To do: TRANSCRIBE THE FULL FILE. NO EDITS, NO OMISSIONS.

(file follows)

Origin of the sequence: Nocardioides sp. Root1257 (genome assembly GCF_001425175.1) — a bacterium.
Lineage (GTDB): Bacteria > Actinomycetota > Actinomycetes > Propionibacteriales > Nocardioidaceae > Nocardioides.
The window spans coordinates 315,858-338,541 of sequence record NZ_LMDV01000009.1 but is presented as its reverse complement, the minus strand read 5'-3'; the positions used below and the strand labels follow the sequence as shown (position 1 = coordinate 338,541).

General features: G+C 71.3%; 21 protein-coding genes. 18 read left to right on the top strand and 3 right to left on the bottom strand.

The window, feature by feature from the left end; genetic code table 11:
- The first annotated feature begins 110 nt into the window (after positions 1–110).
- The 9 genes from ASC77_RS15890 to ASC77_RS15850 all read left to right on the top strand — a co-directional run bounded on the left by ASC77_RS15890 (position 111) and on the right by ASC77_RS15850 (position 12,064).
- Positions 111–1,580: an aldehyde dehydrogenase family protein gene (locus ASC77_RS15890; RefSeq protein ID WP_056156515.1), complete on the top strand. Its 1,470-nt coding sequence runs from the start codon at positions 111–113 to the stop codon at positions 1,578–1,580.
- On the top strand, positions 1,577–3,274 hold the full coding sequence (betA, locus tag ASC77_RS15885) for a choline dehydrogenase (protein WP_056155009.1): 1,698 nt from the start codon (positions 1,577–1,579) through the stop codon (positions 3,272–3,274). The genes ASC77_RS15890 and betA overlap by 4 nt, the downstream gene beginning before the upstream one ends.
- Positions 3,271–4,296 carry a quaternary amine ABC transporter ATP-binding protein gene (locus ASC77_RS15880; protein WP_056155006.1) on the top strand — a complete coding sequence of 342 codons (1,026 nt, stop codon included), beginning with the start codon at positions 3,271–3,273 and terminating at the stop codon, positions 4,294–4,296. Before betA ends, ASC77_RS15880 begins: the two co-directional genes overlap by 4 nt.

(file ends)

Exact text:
Origin of the sequence: Nocardioides sp. Root1257 (genome assembly GCF_001425175.1) — a bacterium.
Lineage (GTDB): Bacteria > Actinomycetota > Actinomycetes > Propionibacteriales > Nocardioidaceae > Nocardioides.
The window spans coordinates 315,858-338,541 of sequence record NZ_LMDV01000009.1 but is presented as its reverse complement, the minus strand read 5'-3'; the positions used below and the strand labels follow the sequence as shown (position 1 = coordinate 338,541).

General features: G+C 71.3%; 21 protein-coding genes. 18 read left to right on the top strand and 3 right to left on the bottom strand.

The window, feature by feature from the left end; genetic code table 11:
- The first annotated feature begins 110 nt into the window (after positions 1–110).
- The 9 genes from ASC77_RS15890 to ASC77_RS15850 all read left to right on the top strand — a co-directional run bounded on the left by ASC77_RS15890 (position 111) and on the right by ASC77_RS15850 (position 12,064).
- Positions 111–1,580: an aldehyde dehydrogenase family protein gene (locus ASC77_RS15890; RefSeq protein ID WP_056156515.1), complete on the top strand. Its 1,470-nt coding sequence runs from the start codon at positions 111–113 to the stop codon at positions 1,578–1,580.
- On the top strand, positions 1,577–3,274 hold the full coding sequence (betA, locus tag ASC77_RS15885) for a choline dehydrogenase (protein WP_056155009.1): 1,698 nt from the start codon (positions 1,577–1,579) through the stop codon (positions 3,272–3,274). The genes ASC77_RS15890 and betA overlap by 4 nt, the downstream gene beginning before the upstream one ends.
- Positions 3,271–4,296 carry a quaternary amine ABC transporter ATP-binding protein gene (locus ASC77_RS15880; protein WP_056155006.1) on the top strand — a complete coding sequence of 342 codons (1,026 nt, stop codon included), beginning with the start codon at positions 3,271–3,273 and terminating at the stop codon, positions 4,294–4,296. Before betA ends, ASC77_RS15880 begins: the two co-directional genes overlap by 4 nt.